We are very hopeful that in the second half of the Budget session, we will be able to get the GST constitutional amendment passed,’ Minister of state for finance Jayant Sinha told Mail Today in an exclusive interview last week.’
Within a few days of his 53rd birthday on April 21, India may get its biggest reforms gift. Minister of state for finance Jayant Sinha is confident that the Goods and Services Tax (GST) Bill will be passed in the second half of the Budget session beginning April 25.
“We are very hopeful that in the second half of the Budget session, we will be able to get the GST constitutional amendment passed. Every party apart from the Congress has indicated their support. As long as the Rajya Sabha is functioning well, we should be able to secure the majority,” Sinha told Mail Today in an exclusive interview last week.
He said his government was willing to find common ground on the three conditions the Congress has laid out. “They are still insisting on having 18% in the constitutional amendment itself. But the FM has said it would be quite extraordinary to have a certain rate in the Constitution in that manner. That wouldn’t be the right approach,” said the MBA graduate from Harvard.
The collected and distinguÃ© Sinha, among the relatively young ministers in the Narendra Modi government, spoke on the Panama papers, black money, beleaguered tycoon Vijay Mallya and the much-debated jewellery cess.
A Budget for middle class?
He sought at length to dispel the criticism that this Budget – which had no tax breaks, concessions or enhanced deductions but an added Krishi Kalyan cess – was anti-middle class and punishing on the honest taxpayer.
“This is an excellent Budget for the middle class. There’s been some relief in terms of affordable housing, fiscal deficit management. By sticking to the fiscal consolidation roadmap, we have made it possible for the RBI to reduce rates as well as to improve the liquidity situation of banks,” he said. “By doing so, RBI rate cuts could be transferred to the middle class. They get a tremendous boost to their disposable incomes as EMIs of housing loans, etc, come down.”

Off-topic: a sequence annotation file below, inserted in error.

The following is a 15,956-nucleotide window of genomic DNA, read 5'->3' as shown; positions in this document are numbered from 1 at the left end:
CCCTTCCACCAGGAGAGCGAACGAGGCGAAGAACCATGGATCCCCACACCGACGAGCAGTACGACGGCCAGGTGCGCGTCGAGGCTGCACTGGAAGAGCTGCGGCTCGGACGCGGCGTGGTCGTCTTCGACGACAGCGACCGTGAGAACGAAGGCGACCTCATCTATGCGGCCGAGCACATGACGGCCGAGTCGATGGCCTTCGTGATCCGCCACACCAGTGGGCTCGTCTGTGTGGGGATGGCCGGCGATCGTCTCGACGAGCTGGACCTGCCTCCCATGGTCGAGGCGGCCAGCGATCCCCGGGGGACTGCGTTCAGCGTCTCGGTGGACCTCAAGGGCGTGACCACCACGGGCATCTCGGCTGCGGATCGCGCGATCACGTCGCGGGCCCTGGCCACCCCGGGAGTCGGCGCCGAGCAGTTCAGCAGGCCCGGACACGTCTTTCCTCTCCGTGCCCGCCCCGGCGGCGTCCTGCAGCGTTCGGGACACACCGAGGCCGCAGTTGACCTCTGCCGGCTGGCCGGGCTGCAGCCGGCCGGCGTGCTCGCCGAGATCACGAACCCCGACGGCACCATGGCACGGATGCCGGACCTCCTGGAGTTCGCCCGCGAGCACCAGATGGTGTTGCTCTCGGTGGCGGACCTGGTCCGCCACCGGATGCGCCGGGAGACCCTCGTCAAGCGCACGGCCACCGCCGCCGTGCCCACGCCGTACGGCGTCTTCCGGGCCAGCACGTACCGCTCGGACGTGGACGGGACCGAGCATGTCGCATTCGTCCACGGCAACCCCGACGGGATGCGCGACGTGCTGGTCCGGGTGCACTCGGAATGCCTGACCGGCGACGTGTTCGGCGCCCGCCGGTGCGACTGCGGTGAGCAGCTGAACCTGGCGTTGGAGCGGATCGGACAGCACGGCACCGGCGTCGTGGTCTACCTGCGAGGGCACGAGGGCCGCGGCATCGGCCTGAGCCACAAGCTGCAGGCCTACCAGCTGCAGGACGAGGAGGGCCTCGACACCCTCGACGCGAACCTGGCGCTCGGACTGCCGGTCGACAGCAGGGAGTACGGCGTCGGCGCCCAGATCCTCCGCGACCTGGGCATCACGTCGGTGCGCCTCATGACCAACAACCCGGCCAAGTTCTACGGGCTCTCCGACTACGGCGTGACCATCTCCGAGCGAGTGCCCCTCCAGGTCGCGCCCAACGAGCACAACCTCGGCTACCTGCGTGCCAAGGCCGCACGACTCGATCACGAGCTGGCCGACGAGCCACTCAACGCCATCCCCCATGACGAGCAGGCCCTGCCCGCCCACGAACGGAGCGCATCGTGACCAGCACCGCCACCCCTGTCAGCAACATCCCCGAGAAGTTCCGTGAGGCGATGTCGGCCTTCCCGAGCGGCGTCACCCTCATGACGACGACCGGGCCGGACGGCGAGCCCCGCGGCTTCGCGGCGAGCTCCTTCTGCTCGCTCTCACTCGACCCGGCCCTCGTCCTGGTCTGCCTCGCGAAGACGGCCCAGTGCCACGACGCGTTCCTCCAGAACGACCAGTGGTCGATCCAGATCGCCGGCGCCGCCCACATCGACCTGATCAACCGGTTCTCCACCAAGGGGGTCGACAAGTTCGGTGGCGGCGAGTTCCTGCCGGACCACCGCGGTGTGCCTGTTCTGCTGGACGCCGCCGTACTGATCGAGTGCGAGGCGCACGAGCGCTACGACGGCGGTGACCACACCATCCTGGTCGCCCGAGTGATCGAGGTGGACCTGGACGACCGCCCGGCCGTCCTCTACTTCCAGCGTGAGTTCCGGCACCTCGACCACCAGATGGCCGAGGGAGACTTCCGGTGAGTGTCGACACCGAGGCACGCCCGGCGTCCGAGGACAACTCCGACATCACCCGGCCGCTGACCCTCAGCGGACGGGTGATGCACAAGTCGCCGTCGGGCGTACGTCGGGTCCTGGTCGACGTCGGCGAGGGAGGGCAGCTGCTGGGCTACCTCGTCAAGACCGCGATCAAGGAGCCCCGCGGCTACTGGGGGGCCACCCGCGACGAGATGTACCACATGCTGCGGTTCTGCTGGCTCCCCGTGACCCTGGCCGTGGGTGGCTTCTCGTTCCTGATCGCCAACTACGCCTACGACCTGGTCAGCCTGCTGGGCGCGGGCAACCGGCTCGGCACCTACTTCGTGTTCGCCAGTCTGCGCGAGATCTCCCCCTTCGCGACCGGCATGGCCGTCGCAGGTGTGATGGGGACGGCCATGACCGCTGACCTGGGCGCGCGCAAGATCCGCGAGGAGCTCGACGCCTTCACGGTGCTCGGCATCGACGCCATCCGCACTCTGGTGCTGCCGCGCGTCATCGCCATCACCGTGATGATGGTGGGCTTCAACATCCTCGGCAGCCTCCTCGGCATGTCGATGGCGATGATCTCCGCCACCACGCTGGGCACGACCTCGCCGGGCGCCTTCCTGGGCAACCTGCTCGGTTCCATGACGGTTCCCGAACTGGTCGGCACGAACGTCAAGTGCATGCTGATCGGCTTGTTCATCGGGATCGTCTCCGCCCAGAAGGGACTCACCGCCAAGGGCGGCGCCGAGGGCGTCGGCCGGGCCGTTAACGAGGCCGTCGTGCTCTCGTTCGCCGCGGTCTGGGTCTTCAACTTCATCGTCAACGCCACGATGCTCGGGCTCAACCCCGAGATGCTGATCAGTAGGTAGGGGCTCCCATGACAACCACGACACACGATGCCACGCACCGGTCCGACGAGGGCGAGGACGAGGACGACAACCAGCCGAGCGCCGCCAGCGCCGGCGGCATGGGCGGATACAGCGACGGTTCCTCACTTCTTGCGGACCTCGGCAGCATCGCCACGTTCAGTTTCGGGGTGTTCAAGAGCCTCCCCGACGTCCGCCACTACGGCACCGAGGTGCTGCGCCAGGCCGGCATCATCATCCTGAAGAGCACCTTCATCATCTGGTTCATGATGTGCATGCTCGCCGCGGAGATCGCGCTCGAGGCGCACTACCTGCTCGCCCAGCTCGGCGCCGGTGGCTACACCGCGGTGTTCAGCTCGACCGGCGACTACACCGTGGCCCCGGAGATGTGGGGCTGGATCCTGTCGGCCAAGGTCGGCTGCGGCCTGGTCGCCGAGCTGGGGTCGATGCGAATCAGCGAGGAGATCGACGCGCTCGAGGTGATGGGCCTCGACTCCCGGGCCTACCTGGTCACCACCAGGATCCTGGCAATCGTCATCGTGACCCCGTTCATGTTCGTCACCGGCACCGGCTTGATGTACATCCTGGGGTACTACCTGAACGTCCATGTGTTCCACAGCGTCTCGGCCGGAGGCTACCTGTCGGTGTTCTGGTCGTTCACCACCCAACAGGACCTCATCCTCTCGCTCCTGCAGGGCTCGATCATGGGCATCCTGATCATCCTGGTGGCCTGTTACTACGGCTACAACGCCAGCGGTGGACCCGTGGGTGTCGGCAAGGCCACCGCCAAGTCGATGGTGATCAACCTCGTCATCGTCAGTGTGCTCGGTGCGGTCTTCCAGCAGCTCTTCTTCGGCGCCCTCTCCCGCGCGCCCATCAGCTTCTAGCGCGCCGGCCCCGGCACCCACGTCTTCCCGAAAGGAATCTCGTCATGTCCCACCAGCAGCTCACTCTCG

Minister of state for finance Jayant Sinha.
Sinha said the government’s fiscal prudence has brought inflation down from the “8-10% range during the UPA regime to the 5-6% range”.
“When you look at a thali and say dal prices have gone up, you should also look at the roti, chawal, ghee, sabzi, eggs, dahiâ€¦ These have all remained steady so overall prices have been under control. Prices of gas cylinder, petrol, diesel have come down a fair bit,” he said.
He said what the government was doing in roads, railways, public services, education, digital infrastructure and other areas was “transformational” and would profoundly benefit the middle class by improving the quality of life.
Tax pains and gains
He said while the total number of taxpayers was increasing every year, the real issue was whether people paid the right level of taxes. “In the corporate side, we feel we can do better,” he said.
“We are not collecting as much as we should in taxes,” Sinha argued. “India’s tax-to-GDP ratio is 16-17% whereas it should be closer to 20-21%. May be even higher when you compare it to China and other large, emerging economies.”
On whether banks were slow to pass on the benefits of rate cuts to businesses and consumers, he acknowledged that more needed to be done.
Sinha said while lower rates were desirable, it has to be balanced with inflationary concerns and expectations. “The RBI has very correctly suggested that inflation in India should be 4% plus-minus 2%. We have to bring inflation down to those levels,” he said.
Sinha reasoned against protests that broke out over the introduction of 1% jewellery cess.
“GST is hopefully going to be implemented in a year. Jewellery should be included. Therefore, it is important to begin the process of bringing the jewellery industry within the purview of excise taxes,” he said, citing that many states like Delhi already have VAT on jewellery. “Jewellers must remember that the cloth merchant and others next to them are paying sales taxes.”
Minister of state for finance Jayant Sinha.
The colour of money
On Mallya, he said, “All wilful defaulters will be prosecuted.” Whether the banks will take a haircut will depend on the terms of the offer. “Those are commercial decisions that the banks make, not policy decisions of the government. Banks have to decide how they deal with willful defaulters, non-performing assets, etc,” he said.
He said finance minister Arun Jaitley had clearly indicated that the government was instituting a multi-agency group to investigate cases mentioned in the Panama papers leak.
“Our government has done more than any other government on black money. We also have an SIT looking into it. We introduced the Foreign Black Money Act. In this finance Bill, we have introduced a mechanism to deal with hidden and undisclosed income. We have proceeded in a very swift and thorough manner,” he said.